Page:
St. Mary School in Bloomington enjoys exchange program with school in China Print
Written by Julie Zenz, Principal, St. Mary School   
Thursday, Nov. 15, 2012 -- 12:00 AM

Chinese Principal Yunhon Li and her students are pictured with the seventh and eighth graders at St. Mary School in Bloomington. The principal, a teacher, and four students visited Wisconsin as part of an exchange program with St. Mary School. (Contributed photo)BLOOMINGTON -- Kind, warm-hearted people, beautiful scenery, and a school like a family full of love -- these were some of the lasting memories of six Chinese visitors who spent two weeks with families and myself at St. Mary School in Bloomington.

Last spring I visited China and set up an exchange program with Shijiazhuang Middle School Number 40 and Principal Yunhong Li.

The China Exchange Initiative and Wisconsin Department of Education were instrumental in bringing the two schools together for a partnership.

Chinese visit Wisconsin

Four 13-year-old students accompanied their teacher, Pengchu Li, and their principal to Wisconsin to begin immersion into the lives of families in Lancaster and Mt. Hope.

The students were able to try out a lifestyle of star-lit nights, trick or treating, farming chores, biking, scouting, hiking, and exploring the Mississippi River.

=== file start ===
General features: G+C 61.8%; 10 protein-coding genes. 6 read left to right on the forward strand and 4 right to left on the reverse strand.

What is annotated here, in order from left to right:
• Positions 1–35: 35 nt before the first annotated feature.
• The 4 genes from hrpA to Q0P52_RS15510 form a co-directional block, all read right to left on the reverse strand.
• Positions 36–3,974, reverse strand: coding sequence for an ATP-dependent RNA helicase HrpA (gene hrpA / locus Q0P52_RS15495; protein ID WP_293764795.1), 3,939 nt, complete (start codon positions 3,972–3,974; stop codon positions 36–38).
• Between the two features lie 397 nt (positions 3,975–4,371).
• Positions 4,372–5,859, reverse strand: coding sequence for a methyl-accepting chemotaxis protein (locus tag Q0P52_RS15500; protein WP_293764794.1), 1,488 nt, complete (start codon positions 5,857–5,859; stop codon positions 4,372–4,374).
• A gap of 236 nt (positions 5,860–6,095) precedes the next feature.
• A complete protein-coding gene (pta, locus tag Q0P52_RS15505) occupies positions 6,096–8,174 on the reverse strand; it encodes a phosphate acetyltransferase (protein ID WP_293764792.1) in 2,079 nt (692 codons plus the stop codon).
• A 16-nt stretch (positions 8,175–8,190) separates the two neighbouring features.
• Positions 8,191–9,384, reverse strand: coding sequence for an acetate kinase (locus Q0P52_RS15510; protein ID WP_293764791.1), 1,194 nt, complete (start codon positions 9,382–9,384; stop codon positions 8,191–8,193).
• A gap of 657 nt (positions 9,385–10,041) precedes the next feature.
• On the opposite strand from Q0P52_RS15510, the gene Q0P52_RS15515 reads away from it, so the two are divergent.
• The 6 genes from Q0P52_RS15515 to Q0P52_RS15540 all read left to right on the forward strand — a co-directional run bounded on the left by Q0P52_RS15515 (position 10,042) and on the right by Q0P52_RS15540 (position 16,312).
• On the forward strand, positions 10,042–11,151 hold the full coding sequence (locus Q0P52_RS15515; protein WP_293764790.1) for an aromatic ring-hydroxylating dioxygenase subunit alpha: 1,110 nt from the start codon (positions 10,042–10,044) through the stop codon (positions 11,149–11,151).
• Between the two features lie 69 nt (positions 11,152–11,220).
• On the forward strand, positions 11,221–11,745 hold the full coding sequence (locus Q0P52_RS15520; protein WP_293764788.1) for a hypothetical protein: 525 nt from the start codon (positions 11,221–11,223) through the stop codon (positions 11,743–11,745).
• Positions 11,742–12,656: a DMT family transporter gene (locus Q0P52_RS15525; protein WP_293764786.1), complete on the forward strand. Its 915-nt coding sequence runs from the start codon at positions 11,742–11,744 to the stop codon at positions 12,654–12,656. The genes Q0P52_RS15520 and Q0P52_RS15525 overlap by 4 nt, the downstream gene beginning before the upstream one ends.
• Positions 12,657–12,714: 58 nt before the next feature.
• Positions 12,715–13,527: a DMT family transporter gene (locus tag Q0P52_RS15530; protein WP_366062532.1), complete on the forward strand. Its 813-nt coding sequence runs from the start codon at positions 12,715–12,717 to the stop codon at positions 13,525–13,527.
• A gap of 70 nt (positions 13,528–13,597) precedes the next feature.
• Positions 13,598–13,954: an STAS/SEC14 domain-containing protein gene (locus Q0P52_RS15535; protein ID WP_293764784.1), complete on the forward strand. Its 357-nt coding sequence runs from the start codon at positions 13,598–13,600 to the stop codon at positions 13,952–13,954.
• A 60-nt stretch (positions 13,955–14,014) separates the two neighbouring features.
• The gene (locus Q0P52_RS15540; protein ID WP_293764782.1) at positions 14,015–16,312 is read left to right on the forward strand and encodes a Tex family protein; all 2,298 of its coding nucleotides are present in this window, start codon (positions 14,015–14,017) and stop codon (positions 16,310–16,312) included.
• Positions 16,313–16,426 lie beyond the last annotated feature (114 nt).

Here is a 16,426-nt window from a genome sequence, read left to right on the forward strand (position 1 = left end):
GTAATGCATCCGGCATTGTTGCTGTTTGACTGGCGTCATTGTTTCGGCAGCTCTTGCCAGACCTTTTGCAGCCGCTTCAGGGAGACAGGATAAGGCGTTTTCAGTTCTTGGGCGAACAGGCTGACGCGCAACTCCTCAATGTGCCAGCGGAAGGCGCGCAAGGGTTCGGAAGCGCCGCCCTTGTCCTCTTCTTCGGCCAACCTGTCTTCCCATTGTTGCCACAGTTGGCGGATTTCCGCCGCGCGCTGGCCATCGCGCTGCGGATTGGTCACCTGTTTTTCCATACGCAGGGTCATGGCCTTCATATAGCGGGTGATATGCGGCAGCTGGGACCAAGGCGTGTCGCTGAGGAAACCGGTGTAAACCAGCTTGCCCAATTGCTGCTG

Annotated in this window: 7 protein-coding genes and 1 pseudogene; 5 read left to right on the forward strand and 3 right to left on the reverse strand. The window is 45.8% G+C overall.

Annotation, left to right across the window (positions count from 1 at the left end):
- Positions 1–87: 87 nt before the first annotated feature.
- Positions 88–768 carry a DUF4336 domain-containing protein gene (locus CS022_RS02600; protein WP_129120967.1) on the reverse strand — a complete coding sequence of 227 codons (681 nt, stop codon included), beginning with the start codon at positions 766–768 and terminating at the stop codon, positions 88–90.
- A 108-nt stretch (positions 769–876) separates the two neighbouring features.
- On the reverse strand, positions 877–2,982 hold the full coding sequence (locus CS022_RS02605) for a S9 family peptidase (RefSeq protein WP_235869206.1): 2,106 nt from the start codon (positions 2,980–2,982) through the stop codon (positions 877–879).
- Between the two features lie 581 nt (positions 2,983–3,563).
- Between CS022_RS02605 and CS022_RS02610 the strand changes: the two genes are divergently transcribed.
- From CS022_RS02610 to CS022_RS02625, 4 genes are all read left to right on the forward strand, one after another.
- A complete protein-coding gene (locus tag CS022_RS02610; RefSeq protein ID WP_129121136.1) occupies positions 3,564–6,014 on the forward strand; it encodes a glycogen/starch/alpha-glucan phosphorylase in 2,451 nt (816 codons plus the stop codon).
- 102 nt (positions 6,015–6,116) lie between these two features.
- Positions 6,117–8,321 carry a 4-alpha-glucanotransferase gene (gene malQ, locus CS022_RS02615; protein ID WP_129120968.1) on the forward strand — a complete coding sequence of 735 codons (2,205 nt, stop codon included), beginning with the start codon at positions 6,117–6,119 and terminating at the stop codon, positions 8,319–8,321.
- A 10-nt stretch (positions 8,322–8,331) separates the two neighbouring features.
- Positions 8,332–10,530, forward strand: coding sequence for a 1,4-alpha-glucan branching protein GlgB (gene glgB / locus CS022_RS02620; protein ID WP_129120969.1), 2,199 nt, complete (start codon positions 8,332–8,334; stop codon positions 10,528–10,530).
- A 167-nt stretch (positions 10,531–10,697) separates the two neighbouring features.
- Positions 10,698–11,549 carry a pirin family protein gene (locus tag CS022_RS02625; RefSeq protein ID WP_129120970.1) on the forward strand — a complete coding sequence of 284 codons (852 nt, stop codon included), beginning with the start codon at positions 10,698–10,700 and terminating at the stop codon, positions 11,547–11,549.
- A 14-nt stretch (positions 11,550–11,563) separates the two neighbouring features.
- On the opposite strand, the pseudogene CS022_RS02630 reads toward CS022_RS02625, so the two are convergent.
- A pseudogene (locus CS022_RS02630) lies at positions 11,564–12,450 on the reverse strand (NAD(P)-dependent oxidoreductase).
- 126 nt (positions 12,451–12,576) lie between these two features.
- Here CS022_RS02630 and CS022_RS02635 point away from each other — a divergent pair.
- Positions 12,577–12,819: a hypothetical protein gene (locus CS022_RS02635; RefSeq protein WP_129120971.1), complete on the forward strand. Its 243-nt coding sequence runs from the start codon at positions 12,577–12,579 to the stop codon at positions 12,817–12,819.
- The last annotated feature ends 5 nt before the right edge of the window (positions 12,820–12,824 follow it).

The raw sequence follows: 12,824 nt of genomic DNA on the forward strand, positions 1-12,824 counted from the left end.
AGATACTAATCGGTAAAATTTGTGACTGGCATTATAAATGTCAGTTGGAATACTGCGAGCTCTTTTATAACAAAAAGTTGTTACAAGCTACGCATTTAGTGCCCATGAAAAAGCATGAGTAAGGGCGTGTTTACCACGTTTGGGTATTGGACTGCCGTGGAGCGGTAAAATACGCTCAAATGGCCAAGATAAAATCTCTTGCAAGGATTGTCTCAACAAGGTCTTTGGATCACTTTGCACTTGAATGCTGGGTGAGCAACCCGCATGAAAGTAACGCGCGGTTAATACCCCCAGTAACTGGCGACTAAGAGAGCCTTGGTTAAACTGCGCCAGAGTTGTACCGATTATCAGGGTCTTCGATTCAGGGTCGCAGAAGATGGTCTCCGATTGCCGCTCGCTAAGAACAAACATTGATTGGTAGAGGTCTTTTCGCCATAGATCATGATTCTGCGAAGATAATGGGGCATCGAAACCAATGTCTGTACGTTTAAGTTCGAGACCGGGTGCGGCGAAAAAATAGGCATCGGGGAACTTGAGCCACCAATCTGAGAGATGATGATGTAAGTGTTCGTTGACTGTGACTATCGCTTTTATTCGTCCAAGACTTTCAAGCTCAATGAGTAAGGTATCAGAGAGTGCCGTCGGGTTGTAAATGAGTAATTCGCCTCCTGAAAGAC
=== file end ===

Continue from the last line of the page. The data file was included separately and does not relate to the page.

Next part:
We took them to visit the shrine of Our Lady of Guadalupe, as well as a family wedding at the Sinsinawa Mound.

Contrasts evident

The contrast between our rural lifestyle and city life in Shijiazhuang with nine million people could not have been more profound.

The principal was completely taken with our small Catholic school of 69 students in kindergarten to eighth grade. She is in charge of 250 teachers and 3,500 students in her city.

She spoke very little English, but our students saw that language didn’t interfere with the mutual respect and admiration that we shared for each other as principals.

The Chinese students quickly became accustomed to the hugs in the kindergarten class and the sincere interest that our students took in their lives. They participated in our school’s Halloween “haunted house” and carnival, which included costumes and lots of treats and candy.

Each day their teacher Li sent photos and stories about daily life in southwestern Wisconsin back to 10,000 people who were following her stories about St. Mary’s and day to day life with a family.

Many things in common

We found that we had many more things in common than differences between us.

As educators we are passionate about our students’ ability to learn and experience new things. The students in St. Mary’s are motivated to learn more about China with the hope of visiting our new friends someday.

Exchanges take energy, friendship, and respect to maintain. We nourish these qualities in our Catholic school, and the next group of students is already looking forward to another exchange with our school next fall.

Principal Li calls me “big sister” and this complement is not taken lightly. The world can become a better place by embracing one another as sisters and brothers.


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